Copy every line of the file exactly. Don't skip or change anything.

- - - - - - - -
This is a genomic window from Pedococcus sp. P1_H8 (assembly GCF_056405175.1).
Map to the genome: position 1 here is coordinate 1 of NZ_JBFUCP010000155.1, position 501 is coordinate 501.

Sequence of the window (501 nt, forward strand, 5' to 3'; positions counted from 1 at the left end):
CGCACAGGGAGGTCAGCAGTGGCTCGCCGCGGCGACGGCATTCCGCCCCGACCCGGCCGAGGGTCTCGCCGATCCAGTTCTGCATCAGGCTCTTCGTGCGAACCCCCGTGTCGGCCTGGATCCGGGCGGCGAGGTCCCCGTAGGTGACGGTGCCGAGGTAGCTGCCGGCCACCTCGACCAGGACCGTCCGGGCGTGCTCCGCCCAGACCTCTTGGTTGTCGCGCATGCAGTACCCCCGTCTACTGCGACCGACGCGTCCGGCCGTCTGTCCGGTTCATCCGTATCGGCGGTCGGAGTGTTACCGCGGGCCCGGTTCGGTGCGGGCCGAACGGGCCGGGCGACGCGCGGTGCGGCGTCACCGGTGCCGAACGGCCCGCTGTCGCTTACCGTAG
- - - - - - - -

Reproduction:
This is a genomic window from Pedococcus sp. P1_H8 (assembly GCF_056405175.1).
Map to the genome: position 1 here is coordinate 1 of NZ_JBFUCP010000155.1, position 501 is coordinate 501.

Sequence of the window (501 nt, forward strand, 5' to 3'; positions counted from 1 at the left end):
CGCACAGGGAGGTCAGCAGTGGCTCGCCGCGGCGACGGCATTCCGCCCCGACCCGGCCGAGGGTCTCGCCGATCCAGTTCTGCATCAGGCTCTTCGTGCGAACCCCCGTGTCGGCCTGGATCCGGGCGGCGAGGTCCCCGTAGGTGACGGTGCCGAGGTAGCTGCCGGCCACCTCGACCAGGACCGTCCGGGCGTGCTCCGCCCAGACCTCTTGGTTGTCGCGCATGCAGTACCCCCGTCTACTGCGACCGACGCGTCCGGCCGTCTGTCCGGTTCATCCGTATCGGCGGTCGGAGTGTTACCGCGGGCCCGGTTCGGTGCGGGCCGAACGGGCCGGGCGACGCGCGGTGCGGCGTCACCGGTGCCGAACGGCCCGCTGTCGCTTACCGTAG